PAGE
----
The first thing I wanted to do after watching F for Fake was to go and look at its Wikipedia page to search for the real “truth” of the film, whatever that means. There were some details I dug up on the internet that added some color to what I just watched; for example, the relationship between that young Minnesotan bodyguard and Elmyr, and the fact that Oja Kodar was Welles’ partner. I find my experience of a film is more full if I know more of these “truths” in the media I just consumed, which is why movies “based on a true story” often have more of a hold on me. Of course I am not the only one who feels this way, that knowing something is real makes it feel more valuable and interesting than if it were not. This might be at odds with one of the key points about the film, which is that none of this stuff about what is actually real matters that much.
Welles asks the same question a number of times throughout the film: “It’s pretty, but is it art?” I get the impression that his answer would pretty much be, “who cares?” He explores this idea with the documentation of Elmyr’s life, in questioning what it meant for falsified work to be accepted as real. Of course he also reveals the idea with medium of the film itself, showing the production and film cutting, as well as the “fake” scene at the end with Oja.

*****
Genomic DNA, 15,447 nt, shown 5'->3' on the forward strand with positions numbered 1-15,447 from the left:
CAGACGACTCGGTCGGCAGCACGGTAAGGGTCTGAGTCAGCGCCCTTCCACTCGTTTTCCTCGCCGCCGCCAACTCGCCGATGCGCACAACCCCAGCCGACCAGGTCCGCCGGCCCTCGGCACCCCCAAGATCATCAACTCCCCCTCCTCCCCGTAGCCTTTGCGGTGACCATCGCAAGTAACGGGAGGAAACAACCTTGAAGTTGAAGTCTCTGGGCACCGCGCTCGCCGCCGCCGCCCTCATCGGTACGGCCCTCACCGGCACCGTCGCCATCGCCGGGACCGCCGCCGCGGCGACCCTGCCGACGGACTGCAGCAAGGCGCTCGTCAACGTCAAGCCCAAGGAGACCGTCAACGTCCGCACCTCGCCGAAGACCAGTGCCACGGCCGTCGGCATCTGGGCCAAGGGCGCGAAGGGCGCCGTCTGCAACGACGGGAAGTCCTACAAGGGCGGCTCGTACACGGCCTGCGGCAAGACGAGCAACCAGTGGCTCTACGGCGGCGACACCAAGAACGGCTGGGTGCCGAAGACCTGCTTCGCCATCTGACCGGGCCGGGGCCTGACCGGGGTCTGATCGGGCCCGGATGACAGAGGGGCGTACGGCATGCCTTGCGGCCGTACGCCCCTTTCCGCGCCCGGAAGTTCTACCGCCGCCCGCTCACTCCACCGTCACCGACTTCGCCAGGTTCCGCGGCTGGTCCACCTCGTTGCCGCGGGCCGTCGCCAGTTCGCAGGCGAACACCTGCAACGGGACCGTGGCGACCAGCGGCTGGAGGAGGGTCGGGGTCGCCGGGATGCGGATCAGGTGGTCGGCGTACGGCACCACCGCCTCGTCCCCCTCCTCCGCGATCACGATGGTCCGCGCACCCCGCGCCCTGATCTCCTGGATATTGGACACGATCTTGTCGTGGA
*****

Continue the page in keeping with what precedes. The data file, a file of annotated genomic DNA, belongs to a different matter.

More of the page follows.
Some of the questions raised I thought were poignant. Does a false Modigliani become a real one if it’s hung in a gallery and everyone can’t tell the difference? What does it mean for an artist’s work to be acclaimed if he can never sign his own name? How much does a forgery actually hurt an artist’s legacy?
Other parts of the film I found excruciatingly pretentious, but hey, perhaps that’s expected for a film made 40 years ago about Men Getting Away With Doing Bad Things. I’m sure there was an artistic purpose to all the parts about Oja walking around and being naked, but I’m not entirely convinced.